Brush up on the fundamentals of writing.
Quality communication is essential in all areas of life, and most especially when it comes to writing; yes, even for quick emails. Business writing must be professional, polished, accurate, and readable. How well you articulate and present yourself to the world determines how you’ll be judged. While verbal communication comes easily, written communication can prove to be much more difficult. Poor writing is distracting, and worse yet can make a writer look unprofessional, even tarnishing credibility. Writing mistakes can undermine what you are trying to accomplish. Do not rely upon spelling and grammar checker, which cannot fix anything but the most basic of errors.
On the other hand, quality writing increases credibility, clarity, effectiveness, and professionalism, while decreasing confusion and misunderstandings. Indeed, quality writing has the power to encourage, convince, and increase profitability.
The top 10 common writing mistakes to avoid are as follows:
1. Incorrect use of apostrophes. Apostrophes are for contractions and ownership, not for indicating multiples of something. Use apostrophes for you’re, didn’t, don’t, they’re, you’ll, etc. and for Bob’s computer or the President’s car. Incorrect: CD’s (correct CDs). Instead of 1990’s, it should be 1990s.
2. To, too, and two. Two indicates the number two. Too means additionally: she wants to go to the store too. Too can also be used to emphasize something: I will too make that basket! To is used for all other instances: in the direction of, for instance.
3. Your vs. you’re. Your is a possessive, as in your car or your house. You’re is a conjunction of you are: you’re correct.
4. Whose vs. who’s. Whose is a possessive, as in, “Whose car is that?” Who’s is a contraction for who is or who has.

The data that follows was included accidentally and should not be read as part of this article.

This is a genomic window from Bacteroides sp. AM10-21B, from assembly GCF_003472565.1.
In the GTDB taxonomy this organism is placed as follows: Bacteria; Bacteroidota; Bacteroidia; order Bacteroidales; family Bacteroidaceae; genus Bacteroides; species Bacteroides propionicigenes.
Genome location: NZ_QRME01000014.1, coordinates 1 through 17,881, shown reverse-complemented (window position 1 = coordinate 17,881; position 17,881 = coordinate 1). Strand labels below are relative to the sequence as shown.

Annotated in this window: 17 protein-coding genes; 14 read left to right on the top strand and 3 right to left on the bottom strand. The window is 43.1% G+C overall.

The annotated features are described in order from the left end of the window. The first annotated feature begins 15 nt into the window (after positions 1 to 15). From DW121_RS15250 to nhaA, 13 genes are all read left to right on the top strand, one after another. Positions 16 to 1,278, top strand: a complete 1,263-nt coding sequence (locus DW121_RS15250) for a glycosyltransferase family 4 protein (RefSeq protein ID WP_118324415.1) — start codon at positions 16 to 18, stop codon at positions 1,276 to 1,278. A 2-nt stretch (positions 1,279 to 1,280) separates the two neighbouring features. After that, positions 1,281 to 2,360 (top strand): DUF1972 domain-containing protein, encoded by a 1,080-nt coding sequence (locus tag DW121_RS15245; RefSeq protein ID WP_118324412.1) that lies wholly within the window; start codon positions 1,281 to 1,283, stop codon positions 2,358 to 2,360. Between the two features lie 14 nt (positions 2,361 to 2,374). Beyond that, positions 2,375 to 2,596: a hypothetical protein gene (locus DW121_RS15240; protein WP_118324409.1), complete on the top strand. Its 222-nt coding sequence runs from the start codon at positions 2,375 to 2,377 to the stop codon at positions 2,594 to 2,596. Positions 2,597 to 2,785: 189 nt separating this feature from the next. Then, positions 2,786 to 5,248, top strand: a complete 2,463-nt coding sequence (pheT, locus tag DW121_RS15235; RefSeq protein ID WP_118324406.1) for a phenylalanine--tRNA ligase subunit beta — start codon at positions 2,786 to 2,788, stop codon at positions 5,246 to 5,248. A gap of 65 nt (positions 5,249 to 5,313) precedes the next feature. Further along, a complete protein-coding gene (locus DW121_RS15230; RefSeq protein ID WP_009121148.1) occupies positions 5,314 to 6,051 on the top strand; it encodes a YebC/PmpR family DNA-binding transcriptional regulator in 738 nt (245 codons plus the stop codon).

5. Its vs. it’s. It’s is a contraction for it is, so if you can use it is in the sentence, it is appropriate to abbreviate with it’s. For instance, “It’s going to rain today.”
6. There vs. their. There is used to indicate place (let’s go there) or as a pronoun (there is always hope). Meanwhile, their is a possessive, indicating that something belongs to someone (their advice, their dog).
7. Me vs. I. For instance, “She’s bigger than me” isn’t correct. “She’s bigger than I” is correct (she’s bigger than I am). If you eliminate the other person, it’s easier to figure out the correct usage. Correct: Billy and I went to dinner. Incorrect: The stranger gave candy to Billy and I (correct: the stranger gave candy to Billy and me).
8. Would’ve. Instead of would of, the correct usage is would have (as in would’ve which sounds like would of.)
9. Fewer vs. less. If you can count the number of items, the correct usage is fewer. If the substance is uncountable, use less. Correct: There were fewer surfers in the water today. You should eat less sugar.
10. A lot. A lot is always two words, never one: alot (incorrect).
While there are numerous mistakes writers make, these are some of the big ones to look for, the ones that will make you look inarticulate. Grammar and sentence structure are the fundamentals of any written communication – don’t be afraid to freshen up on your writing skills. Make it a point to double check yourself, find a proofreader or hire a professional to write and edit important communications.